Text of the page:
Finally, something on this list with more than just a few (and super cute!) color options. Undersummers are great, in theory. They’re stretchy, feel very durable (so won’t wear out too quickly), look adorable, and go up to a 4X. But I don’t think their larger sizes were actually made with fat bodies in mind because most fat bodies are not smooth and flat and without dips and curves.
Undersummers are quite long, so fit both low (don’t wear mini skirts with these unless you don’t mind them showing) and high, but the top has no extra give in the belly area, and the top band is made with a hard elastic, which cuts into my stomach when I sit. I found myself constantly adjusting them to avoid pain. To be fair, I do have a particularly large front, but I still think a softer elastic or fabric would be more comfortable for more people.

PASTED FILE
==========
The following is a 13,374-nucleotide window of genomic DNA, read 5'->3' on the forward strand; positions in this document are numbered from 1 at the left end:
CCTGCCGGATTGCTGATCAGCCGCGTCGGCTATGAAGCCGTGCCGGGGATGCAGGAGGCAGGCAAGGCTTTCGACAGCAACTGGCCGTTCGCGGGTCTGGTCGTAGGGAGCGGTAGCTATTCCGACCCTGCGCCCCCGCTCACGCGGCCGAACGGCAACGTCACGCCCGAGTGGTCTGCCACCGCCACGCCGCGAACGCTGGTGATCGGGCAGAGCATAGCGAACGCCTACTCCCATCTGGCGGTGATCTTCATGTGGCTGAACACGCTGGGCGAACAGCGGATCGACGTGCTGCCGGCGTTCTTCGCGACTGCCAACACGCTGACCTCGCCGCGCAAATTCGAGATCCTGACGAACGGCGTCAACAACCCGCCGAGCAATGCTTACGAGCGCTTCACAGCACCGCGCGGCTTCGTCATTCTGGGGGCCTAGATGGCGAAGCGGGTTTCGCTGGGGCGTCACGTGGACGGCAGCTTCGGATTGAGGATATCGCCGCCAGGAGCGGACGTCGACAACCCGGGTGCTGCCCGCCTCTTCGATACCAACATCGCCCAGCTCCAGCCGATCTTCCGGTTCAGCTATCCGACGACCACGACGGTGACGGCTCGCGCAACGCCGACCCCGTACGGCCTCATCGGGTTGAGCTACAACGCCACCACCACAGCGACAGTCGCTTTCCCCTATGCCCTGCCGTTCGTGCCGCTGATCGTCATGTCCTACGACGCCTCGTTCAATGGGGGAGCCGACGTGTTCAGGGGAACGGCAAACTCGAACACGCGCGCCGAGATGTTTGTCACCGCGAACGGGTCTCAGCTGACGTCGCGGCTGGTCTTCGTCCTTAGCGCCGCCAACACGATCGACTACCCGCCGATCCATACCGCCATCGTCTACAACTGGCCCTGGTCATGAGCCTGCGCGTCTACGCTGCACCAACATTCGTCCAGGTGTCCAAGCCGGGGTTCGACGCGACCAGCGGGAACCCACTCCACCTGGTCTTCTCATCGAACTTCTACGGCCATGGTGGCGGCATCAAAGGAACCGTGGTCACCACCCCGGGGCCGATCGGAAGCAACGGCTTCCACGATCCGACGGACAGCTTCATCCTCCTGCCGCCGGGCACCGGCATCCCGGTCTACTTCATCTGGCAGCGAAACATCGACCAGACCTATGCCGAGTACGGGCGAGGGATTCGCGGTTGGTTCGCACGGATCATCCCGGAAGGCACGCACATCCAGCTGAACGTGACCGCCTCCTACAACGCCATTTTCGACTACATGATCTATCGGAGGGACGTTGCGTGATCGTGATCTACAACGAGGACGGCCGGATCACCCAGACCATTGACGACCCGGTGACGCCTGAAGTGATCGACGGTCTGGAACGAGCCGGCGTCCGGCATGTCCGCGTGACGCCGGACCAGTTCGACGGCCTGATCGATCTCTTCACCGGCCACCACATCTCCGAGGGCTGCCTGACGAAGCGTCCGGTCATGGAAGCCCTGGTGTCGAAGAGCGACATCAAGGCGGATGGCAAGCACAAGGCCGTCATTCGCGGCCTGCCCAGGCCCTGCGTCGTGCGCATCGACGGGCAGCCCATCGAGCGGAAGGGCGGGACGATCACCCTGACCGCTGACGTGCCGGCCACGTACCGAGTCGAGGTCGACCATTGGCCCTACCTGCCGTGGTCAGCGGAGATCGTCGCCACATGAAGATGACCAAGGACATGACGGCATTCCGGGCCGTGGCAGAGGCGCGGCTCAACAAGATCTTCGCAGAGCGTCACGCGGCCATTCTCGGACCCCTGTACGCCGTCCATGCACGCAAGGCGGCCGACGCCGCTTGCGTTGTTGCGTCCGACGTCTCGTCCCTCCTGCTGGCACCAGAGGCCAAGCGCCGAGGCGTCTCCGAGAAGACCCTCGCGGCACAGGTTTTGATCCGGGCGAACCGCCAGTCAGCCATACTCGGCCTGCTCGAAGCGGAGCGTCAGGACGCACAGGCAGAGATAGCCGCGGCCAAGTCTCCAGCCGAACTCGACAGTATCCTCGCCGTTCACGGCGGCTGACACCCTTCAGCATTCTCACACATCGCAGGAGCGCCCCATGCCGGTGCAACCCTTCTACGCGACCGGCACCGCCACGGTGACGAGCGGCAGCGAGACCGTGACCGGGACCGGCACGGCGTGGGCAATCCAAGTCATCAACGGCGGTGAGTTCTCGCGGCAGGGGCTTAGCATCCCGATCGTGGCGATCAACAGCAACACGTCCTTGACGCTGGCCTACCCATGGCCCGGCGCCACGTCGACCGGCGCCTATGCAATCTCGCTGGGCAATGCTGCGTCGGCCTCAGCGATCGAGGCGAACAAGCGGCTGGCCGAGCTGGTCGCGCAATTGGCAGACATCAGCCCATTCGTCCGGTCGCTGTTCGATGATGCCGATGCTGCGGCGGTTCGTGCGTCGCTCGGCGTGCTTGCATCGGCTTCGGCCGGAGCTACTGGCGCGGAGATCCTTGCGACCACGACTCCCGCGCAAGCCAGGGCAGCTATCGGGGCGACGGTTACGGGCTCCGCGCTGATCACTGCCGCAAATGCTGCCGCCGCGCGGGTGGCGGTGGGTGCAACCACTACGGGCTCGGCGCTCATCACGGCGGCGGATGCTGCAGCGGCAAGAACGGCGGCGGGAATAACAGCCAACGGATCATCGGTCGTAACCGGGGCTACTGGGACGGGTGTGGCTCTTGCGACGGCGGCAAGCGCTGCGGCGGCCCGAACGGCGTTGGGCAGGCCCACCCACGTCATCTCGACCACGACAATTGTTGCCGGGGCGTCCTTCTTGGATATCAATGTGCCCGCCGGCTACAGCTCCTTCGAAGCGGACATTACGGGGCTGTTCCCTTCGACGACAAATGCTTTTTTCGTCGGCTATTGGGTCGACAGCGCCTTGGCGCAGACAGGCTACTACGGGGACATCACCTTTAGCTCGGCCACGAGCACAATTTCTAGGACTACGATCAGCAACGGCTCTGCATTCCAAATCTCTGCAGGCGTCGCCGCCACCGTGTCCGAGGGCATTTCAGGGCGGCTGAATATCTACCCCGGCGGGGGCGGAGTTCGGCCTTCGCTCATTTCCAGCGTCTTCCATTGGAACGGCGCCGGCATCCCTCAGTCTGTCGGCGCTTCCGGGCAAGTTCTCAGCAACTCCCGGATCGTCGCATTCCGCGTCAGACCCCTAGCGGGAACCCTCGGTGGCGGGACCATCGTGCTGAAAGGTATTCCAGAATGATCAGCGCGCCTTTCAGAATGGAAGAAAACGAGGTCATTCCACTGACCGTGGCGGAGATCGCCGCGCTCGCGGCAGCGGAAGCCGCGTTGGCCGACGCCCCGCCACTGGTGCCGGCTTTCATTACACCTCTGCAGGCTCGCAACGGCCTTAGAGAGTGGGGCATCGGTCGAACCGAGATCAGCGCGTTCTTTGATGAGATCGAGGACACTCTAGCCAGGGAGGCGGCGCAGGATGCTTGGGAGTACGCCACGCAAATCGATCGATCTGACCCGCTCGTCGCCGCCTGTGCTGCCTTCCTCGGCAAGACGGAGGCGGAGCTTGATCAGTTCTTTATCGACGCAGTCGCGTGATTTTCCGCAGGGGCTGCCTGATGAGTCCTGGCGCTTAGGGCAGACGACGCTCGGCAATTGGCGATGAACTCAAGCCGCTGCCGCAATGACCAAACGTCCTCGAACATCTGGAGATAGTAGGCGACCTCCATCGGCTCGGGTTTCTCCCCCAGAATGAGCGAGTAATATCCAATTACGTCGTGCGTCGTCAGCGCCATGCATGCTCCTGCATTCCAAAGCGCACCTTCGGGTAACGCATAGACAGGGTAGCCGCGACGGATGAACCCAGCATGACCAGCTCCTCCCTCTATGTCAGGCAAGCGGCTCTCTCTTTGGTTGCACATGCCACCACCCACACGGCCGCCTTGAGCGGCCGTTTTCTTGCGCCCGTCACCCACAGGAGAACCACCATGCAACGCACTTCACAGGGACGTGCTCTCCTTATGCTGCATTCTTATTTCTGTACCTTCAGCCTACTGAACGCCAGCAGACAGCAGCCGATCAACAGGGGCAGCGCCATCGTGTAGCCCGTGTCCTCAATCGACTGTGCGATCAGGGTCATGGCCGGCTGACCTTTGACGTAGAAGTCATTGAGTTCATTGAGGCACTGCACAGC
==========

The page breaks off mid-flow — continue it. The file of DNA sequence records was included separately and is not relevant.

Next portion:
So, there you have it.
The most comprehensive run-down I can give you of chub rub and thigh-chafing options.
I am more partial to the latter half of this list than the former, but there are some excellent products all over it. There are also some excellent non-chub rub-specific options that are not covered here. (I’ve heard good things about these Comfy Cotton Bike Shorts from Re/Dress.)
Travelers, with your newfound knowledge, go and let your wanderlust (and thighs) be free!
Do you have a go-to chub rub remedy? Share in the comments!
All images, unless otherwise noted, courtesy of Ariel Goldberg.